FROM THE FLORIDA BAR RPPTL – The COVID-19 pandemic has prompted many questions about how Floridians may delegate their personal and medical decisions. For example, how can a competent adult make advance decisions regarding life-prolonging medical procedures? How can a person designate another individual to make medical treatment decisions on their behalf if they become unable to do so? And how can a person delegate authority to another person for non-medical decisions? In this 10 minute video, Board Certified Wills Trust & Estates Attorney and RPPTL Section Member, Richard Sherrill, addresses these important issues in a format intended for laypersons and practicing attorneys. He has also provided a helpful written summary with links to additional resources.
Florida Power of Attorney Act effective October 1, 2011. From that date forward the formalities, execution, use and acceptance or rejection for any document are governed by the POA Act.
Valid power of attorney documents created prior to October 1, 2011, are not affected by the POA Act, nor are military powers of attorney (the form and use of which are governed by federal law).
Out-of-state powers of attorney which do not conform with the POA Act may be relied upon and used if the form of the document complies with applicable state law of the state where executed at such time of execution.
Formalities of POA. Must be executed with the formalities of a deed; signed by the principal in the presence of two witnesses and a notary (the notary can serve as one of the witnesses)
Copy is valid as the original unless the instrument provides otherwise. But real estate transactions almost always must present original or have recorded.
No particular form. A third party may not require use of their form so long as POA otherwise valid.
Durability. Authority can last beyond the principal’s incapacity if includes statutory language. “This durable power of attorney is not terminated by subsequent incapacity of the principal except as provided in chapter 709, Florida Statutes.”
No “springing” power of attorney. All post-October 2011 POAs exercisable immediately upon execution.
Authority of agent. A POA may not broadly and sweepingly authorize an agent to perform all acts which the principal could perform. Authority to act must be specifically granted.
Examples. Handling stock, real property, health care matters and banking matters. These items may not be generally granted in the instrument under the POA Act.
Prohibited activities. To perform personal services of the principal, to vote on behalf of the principal, to swear an affidavit, to exercise fiduciary duties held by the principal and to execute or revoke a will or codicil of the principal.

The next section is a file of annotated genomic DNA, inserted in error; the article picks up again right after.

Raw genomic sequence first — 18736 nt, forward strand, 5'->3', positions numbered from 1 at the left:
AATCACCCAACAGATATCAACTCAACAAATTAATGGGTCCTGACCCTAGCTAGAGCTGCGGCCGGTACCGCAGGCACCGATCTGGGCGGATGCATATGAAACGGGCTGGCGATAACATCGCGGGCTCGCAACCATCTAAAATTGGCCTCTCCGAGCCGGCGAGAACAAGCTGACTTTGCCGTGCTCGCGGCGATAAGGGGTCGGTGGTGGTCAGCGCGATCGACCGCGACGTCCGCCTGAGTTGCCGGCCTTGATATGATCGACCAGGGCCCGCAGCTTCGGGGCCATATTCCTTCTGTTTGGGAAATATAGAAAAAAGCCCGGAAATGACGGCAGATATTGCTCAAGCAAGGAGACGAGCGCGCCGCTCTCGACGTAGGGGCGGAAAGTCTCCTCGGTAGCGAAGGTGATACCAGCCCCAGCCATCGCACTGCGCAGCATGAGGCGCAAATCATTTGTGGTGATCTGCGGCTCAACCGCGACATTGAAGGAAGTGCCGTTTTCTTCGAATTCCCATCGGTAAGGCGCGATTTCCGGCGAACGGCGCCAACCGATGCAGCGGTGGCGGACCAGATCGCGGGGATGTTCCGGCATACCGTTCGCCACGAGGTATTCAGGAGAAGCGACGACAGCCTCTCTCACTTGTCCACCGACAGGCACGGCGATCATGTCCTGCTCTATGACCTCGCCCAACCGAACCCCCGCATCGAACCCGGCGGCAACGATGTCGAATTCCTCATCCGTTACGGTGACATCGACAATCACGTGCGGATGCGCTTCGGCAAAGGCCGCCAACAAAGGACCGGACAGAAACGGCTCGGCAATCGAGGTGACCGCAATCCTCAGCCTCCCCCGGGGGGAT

Estate planning functions. Require separate signing or initialing of the principal as to each such action are follows: settle/amend/revoke a trust not otherwise inconsistent with the testator’s established estate plan, make a permitted gift, re-arrange survivorship or beneficiary designation, deal with the principal’s rights under an annuity and disclaim property.
Protection of third parties for accepting POA. Properly executed effective POA of a living principal used in good faith for the benefit of the principal must be honored by third parties. A third party must accept the authority of an agent who presents the POA (or a copy unless the instrument provides otherwise) within a reasonable time (generally 4 business days), or else refuse in a reasoned writing to accept the instrument. No substitute preferred form of the third party can be required in place of an otherwise valid POA.
A third party who is reluctant to rely on the POA may ask for a written opinion of counsel, at the principal’s expense, which assures the third party that the instrument is valid and effective. A third party may also require an agent to execute an affidavit setting out the effectiveness of the POA — essentially that the principal is alive, the authority to act has not been terminated and that the proposed act is authorized under the instrument.
Unreasonable/improper refusal of a power of attorney may subject third party to court order requiring acceptance and fees incurred in requiring acceptance.
Third party who reasonably relies on and accepts apparently valid power of attorney is exonerated from liability for doing so.
Termination of authority. When either the principal or agent dies; if non-durable then upon the incapacity of the principal; revocation; divorce.
II. LIVING WILLS, DESIGNATIONS OF HEALTH CARE SURROGATES & DNRs
Richard N. Sherrillis board certified by The Florida Bar in Wills, Trusts and Estates. He is AV rated by Martindale Hubbell. Richard specializes in trust and estate matters, and handles prenuptial agreements, probate, estate planning, and virtually all aspects of wills, trusts and estates. He regularly represents fiduciaries in ancillary administration of Florida estates for out-of-state decedents. Richard’s practice also includes real estate closings and finance.
Richard is a Clark Partington shareholder, and member of the Executive Council of the Florida Bar Real Property Probate & Trust Law Section. Richard can be reached at firstname.lastname@example.org or (850) 434-3276.
About Clark Partington:
Clark Partington is the largest business focused firm in the Florida panhandle with offices in Pensacola, Destin, Grayton Beach & Tallahassee. The firm also maintains a presence in South Alabama with an Orange Beach office. Since 1976 Clark Partington has grown to over forty lawyers and has served the people and businesses of Florida through an innovative and collaborative approach to practicing law. Our lawyers are consistently recognized for their service to the profession and excellence in the courtroom. More information about the firm’s practice, its attorneys, and recognitions may be found at www.clarkpartington.com.
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